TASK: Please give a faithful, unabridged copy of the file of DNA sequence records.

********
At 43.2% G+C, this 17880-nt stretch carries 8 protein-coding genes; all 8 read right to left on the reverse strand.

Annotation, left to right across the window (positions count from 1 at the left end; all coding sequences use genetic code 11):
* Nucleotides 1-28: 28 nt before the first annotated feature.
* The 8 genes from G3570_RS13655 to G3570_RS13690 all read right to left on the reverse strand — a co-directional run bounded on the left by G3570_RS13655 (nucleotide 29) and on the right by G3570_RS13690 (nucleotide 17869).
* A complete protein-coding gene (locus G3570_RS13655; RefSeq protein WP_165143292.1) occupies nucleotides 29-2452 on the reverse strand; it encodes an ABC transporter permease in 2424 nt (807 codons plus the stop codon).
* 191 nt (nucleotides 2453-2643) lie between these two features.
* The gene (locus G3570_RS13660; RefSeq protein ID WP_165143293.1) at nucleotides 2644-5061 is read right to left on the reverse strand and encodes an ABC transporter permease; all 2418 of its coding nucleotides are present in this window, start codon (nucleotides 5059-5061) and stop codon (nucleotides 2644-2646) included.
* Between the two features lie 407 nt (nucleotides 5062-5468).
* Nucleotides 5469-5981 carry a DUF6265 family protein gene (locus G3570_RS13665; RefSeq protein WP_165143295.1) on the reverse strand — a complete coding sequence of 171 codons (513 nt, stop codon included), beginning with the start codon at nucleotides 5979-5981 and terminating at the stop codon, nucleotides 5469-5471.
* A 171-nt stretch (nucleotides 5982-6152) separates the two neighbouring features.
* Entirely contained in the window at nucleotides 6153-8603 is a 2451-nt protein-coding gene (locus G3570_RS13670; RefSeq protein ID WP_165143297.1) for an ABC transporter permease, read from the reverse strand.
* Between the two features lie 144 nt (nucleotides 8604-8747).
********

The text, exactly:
At 43.2% G+C, this 17880-nt stretch carries 8 protein-coding genes; all 8 read right to left on the reverse strand.

Annotation, left to right across the window (positions count from 1 at the left end; all coding sequences use genetic code 11):
* Nucleotides 1-28: 28 nt before the first annotated feature.
* The 8 genes from G3570_RS13655 to G3570_RS13690 all read right to left on the reverse strand — a co-directional run bounded on the left by G3570_RS13655 (nucleotide 29) and on the right by G3570_RS13690 (nucleotide 17869).
* A complete protein-coding gene (locus G3570_RS13655; RefSeq protein WP_165143292.1) occupies nucleotides 29-2452 on the reverse strand; it encodes an ABC transporter permease in 2424 nt (807 codons plus the stop codon).
* 191 nt (nucleotides 2453-2643) lie between these two features.
* The gene (locus G3570_RS13660; RefSeq protein ID WP_165143293.1) at nucleotides 2644-5061 is read right to left on the reverse strand and encodes an ABC transporter permease; all 2418 of its coding nucleotides are present in this window, start codon (nucleotides 5059-5061) and stop codon (nucleotides 2644-2646) included.
* Between the two features lie 407 nt (nucleotides 5062-5468).
* Nucleotides 5469-5981 carry a DUF6265 family protein gene (locus G3570_RS13665; RefSeq protein WP_165143295.1) on the reverse strand — a complete coding sequence of 171 codons (513 nt, stop codon included), beginning with the start codon at nucleotides 5979-5981 and terminating at the stop codon, nucleotides 5469-5471.
* A 171-nt stretch (nucleotides 5982-6152) separates the two neighbouring features.
* Entirely contained in the window at nucleotides 6153-8603 is a 2451-nt protein-coding gene (locus G3570_RS13670; RefSeq protein ID WP_165143297.1) for an ABC transporter permease, read from the reverse strand.
* Between the two features lie 144 nt (nucleotides 8604-8747).